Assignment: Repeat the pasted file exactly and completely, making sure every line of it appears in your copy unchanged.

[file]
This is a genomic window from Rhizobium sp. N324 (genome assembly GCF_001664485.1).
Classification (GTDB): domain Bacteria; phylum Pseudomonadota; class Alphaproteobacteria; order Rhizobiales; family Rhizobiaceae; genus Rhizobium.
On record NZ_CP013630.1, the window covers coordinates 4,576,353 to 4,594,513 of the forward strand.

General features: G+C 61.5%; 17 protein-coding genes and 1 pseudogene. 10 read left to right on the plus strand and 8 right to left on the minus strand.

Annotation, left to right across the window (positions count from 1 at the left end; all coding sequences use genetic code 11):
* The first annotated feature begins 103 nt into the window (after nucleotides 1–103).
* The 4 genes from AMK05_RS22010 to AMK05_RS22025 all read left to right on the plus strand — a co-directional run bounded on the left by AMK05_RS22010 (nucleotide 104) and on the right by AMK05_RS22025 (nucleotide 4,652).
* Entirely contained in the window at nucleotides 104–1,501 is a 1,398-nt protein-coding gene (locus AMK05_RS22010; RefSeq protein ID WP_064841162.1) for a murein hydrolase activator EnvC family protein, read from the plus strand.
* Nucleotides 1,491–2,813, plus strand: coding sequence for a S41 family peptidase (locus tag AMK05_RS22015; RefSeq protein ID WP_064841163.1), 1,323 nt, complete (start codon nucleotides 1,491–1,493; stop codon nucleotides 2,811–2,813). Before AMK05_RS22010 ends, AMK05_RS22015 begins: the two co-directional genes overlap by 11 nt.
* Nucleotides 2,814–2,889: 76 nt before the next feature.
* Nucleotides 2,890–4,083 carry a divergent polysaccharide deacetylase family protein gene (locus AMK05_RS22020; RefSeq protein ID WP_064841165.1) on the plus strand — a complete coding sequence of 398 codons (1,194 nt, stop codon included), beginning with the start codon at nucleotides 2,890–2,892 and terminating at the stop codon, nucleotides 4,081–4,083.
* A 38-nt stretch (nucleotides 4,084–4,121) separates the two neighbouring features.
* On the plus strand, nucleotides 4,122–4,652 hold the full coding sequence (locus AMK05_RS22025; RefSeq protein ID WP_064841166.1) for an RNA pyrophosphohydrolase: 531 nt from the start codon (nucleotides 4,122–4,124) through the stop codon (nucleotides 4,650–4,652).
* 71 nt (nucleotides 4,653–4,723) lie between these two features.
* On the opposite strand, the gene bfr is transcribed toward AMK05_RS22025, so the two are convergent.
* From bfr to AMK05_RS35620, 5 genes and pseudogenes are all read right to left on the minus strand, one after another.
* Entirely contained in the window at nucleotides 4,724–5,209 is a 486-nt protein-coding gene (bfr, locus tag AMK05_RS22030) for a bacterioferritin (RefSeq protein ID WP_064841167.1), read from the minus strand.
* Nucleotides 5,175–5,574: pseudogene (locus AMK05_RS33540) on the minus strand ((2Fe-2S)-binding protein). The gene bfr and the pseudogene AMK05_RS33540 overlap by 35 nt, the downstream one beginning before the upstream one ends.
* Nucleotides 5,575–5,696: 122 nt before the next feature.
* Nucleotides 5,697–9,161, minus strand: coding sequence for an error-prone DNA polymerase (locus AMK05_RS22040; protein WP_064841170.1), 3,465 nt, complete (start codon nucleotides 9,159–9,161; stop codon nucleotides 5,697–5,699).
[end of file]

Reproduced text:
This is a genomic window from Rhizobium sp. N324 (genome assembly GCF_001664485.1).
Classification (GTDB): domain Bacteria; phylum Pseudomonadota; class Alphaproteobacteria; order Rhizobiales; family Rhizobiaceae; genus Rhizobium.
On record NZ_CP013630.1, the window covers coordinates 4,576,353 to 4,594,513 of the forward strand.

General features: G+C 61.5%; 17 protein-coding genes and 1 pseudogene. 10 read left to right on the plus strand and 8 right to left on the minus strand.

Annotation, left to right across the window (positions count from 1 at the left end; all coding sequences use genetic code 11):
* The first annotated feature begins 103 nt into the window (after nucleotides 1–103).
* The 4 genes from AMK05_RS22010 to AMK05_RS22025 all read left to right on the plus strand — a co-directional run bounded on the left by AMK05_RS22010 (nucleotide 104) and on the right by AMK05_RS22025 (nucleotide 4,652).
* Entirely contained in the window at nucleotides 104–1,501 is a 1,398-nt protein-coding gene (locus AMK05_RS22010; RefSeq protein ID WP_064841162.1) for a murein hydrolase activator EnvC family protein, read from the plus strand.
* Nucleotides 1,491–2,813, plus strand: coding sequence for a S41 family peptidase (locus tag AMK05_RS22015; RefSeq protein ID WP_064841163.1), 1,323 nt, complete (start codon nucleotides 1,491–1,493; stop codon nucleotides 2,811–2,813). Before AMK05_RS22010 ends, AMK05_RS22015 begins: the two co-directional genes overlap by 11 nt.
* Nucleotides 2,814–2,889: 76 nt before the next feature.
* Nucleotides 2,890–4,083 carry a divergent polysaccharide deacetylase family protein gene (locus AMK05_RS22020; RefSeq protein ID WP_064841165.1) on the plus strand — a complete coding sequence of 398 codons (1,194 nt, stop codon included), beginning with the start codon at nucleotides 2,890–2,892 and terminating at the stop codon, nucleotides 4,081–4,083.
* A 38-nt stretch (nucleotides 4,084–4,121) separates the two neighbouring features.
* On the plus strand, nucleotides 4,122–4,652 hold the full coding sequence (locus AMK05_RS22025; RefSeq protein ID WP_064841166.1) for an RNA pyrophosphohydrolase: 531 nt from the start codon (nucleotides 4,122–4,124) through the stop codon (nucleotides 4,650–4,652).
* 71 nt (nucleotides 4,653–4,723) lie between these two features.
* On the opposite strand, the gene bfr is transcribed toward AMK05_RS22025, so the two are convergent.
* From bfr to AMK05_RS35620, 5 genes and pseudogenes are all read right to left on the minus strand, one after another.
* Entirely contained in the window at nucleotides 4,724–5,209 is a 486-nt protein-coding gene (bfr, locus tag AMK05_RS22030) for a bacterioferritin (RefSeq protein ID WP_064841167.1), read from the minus strand.
* Nucleotides 5,175–5,574: pseudogene (locus AMK05_RS33540) on the minus strand ((2Fe-2S)-binding protein). The gene bfr and the pseudogene AMK05_RS33540 overlap by 35 nt, the downstream one beginning before the upstream one ends.
* Nucleotides 5,575–5,696: 122 nt before the next feature.
* Nucleotides 5,697–9,161, minus strand: coding sequence for an error-prone DNA polymerase (locus AMK05_RS22040; protein WP_064841170.1), 3,465 nt, complete (start codon nucleotides 9,159–9,161; stop codon nucleotides 5,697–5,699).